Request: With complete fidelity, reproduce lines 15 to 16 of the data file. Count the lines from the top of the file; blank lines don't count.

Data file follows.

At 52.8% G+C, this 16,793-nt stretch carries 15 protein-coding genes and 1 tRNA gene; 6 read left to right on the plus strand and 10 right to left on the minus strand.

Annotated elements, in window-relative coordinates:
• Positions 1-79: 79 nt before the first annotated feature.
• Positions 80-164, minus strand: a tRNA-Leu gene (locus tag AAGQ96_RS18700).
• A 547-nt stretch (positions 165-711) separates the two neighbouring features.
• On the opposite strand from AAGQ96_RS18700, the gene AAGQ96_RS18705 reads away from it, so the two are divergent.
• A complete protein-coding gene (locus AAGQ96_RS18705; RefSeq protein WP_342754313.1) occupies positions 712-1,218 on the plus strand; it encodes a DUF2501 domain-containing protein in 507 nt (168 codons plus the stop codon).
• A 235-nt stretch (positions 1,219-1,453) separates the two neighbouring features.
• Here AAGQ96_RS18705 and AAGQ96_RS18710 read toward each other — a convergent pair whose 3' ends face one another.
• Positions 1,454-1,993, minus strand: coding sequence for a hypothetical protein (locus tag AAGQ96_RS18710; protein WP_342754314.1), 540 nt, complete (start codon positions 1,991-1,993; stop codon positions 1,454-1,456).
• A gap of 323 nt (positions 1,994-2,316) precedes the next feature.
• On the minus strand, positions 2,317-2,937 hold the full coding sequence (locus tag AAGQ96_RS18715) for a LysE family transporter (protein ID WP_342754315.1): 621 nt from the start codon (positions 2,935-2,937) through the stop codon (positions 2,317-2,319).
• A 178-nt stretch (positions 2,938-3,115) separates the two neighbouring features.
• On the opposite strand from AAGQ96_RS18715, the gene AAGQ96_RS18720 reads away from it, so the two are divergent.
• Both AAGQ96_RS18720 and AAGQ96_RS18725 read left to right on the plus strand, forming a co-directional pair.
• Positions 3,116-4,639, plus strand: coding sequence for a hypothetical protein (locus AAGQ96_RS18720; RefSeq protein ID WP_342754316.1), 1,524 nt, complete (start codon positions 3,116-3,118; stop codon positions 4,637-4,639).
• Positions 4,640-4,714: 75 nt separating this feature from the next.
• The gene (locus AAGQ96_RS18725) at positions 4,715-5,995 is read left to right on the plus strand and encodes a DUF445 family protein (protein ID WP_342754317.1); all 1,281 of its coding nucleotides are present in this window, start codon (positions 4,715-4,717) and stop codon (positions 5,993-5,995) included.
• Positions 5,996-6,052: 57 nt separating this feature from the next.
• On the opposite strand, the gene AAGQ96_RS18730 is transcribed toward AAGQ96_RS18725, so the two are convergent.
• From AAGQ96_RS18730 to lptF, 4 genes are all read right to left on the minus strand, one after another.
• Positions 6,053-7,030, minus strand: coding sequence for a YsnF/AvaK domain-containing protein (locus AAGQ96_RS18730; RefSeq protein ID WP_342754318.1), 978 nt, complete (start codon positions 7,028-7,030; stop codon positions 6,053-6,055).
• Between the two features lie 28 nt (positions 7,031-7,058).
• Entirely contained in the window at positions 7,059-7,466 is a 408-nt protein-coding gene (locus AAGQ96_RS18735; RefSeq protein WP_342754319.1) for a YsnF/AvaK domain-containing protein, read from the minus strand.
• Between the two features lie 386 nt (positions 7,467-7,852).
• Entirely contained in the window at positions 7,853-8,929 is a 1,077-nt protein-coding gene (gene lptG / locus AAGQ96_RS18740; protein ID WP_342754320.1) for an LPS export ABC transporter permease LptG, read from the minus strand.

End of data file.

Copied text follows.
• Both AAGQ96_RS18720 and AAGQ96_RS18725 read left to right on the plus strand, forming a co-directional pair.
• Positions 3,116-4,639, plus strand: coding sequence for a hypothetical protein (locus AAGQ96_RS18720; RefSeq protein ID WP_342754316.1), 1,524 nt, complete (start codon positions 3,116-3,118; stop codon positions 4,637-4,639).